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I was anxiously awaiting the new online check limits that BT made available on the 6th September to extend the limit of the 1 Mbps service from 4 km to 6 km.
I have placed an order for an upgrade on September 6th from my present 512 Kbps service to the 1 Mbps service.
I was sent an e-mail a few hours later saying that the upgrade will take around 7-10 days from the date I placed the order.
What I was wondering is what exactly is the procedure regarding engineer callouts?
When I typed my telephone number into the BT Wholesale website I got the followng message:
"Your exchange has ADSL broadband. Our initial test on your line indicates that you may be able to have an ADSL broadband service that provides 1 Mbps, 512 Kbps or 256 Kbps download speed.
However due to the length of your line the 1 Mbps service may require an engineer visit who will, where possible, supply the broadband service."
I am ALMOST certain that I won't have to pay for the engineer callout (which I wouldn't mind paying anyway as long as I could get the faster service afterwards) but I am unsure what I would have to do IF the 1 Mbps service was not stable due to the line being too long or noisy for example?
Would I have to contact BT (as they service the telephone infrastructure) or would I have to contact my ISP (as they provide the internet service)?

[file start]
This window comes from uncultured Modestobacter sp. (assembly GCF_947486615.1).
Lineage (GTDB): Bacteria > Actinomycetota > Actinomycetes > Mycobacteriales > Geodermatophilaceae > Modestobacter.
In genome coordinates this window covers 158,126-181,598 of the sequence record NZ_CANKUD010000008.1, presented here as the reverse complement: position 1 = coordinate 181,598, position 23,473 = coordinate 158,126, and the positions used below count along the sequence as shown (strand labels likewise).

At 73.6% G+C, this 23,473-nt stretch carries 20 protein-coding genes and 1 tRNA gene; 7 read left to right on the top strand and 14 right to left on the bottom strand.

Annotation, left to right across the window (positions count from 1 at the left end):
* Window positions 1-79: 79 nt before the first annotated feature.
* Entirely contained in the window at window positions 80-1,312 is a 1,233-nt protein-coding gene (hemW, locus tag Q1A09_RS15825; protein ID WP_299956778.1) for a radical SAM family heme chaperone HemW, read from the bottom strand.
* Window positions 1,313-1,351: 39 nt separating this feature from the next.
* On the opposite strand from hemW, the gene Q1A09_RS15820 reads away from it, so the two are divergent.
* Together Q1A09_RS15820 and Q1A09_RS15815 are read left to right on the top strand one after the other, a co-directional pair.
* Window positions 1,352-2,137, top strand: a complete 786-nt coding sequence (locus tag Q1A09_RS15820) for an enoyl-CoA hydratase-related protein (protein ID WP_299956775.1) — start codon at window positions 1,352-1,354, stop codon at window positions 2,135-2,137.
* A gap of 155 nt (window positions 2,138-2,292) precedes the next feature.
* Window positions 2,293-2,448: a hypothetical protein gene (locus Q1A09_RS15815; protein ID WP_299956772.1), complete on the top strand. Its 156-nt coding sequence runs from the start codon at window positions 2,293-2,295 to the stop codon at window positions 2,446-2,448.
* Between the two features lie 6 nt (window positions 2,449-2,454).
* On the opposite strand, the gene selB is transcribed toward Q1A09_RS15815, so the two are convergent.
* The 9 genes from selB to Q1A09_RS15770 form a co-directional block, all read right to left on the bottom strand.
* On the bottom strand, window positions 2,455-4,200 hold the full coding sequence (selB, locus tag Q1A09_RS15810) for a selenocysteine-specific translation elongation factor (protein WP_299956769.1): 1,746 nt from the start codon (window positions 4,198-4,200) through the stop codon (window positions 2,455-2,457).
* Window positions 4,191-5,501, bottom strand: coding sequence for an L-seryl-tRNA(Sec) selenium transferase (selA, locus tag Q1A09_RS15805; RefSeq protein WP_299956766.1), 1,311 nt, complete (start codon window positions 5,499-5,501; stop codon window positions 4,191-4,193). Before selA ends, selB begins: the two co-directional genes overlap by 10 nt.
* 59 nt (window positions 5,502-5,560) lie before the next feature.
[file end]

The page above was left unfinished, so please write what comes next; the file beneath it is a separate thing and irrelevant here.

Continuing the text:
I know that I may be 'jumping the gun' as I haven't been upgraded YET but I would just like to know all the facts first!
Thanks in advance for your help.
BT will send out an engineer to check the local boxes for your connection, and make any necessary minor adjustments.There was no charge for this, as it was part and parcel of the package.
But be warned, after you have connected to the new service, you will then find if there are any problems. Took three engineers visit to solve the 'local box problem'.
Thanks. I have rung up BT and they said that in the event of my connection 'playing up' I contact my ISP who will in turn contact BT and ask for an engineer to come out and install a face-plate.
This sounds a bit long winded but that is the procedure!
Usually yes. Your ISP is the normal point of contact in the first instance, unless of course you know it is a BT fault ie linedown etc.
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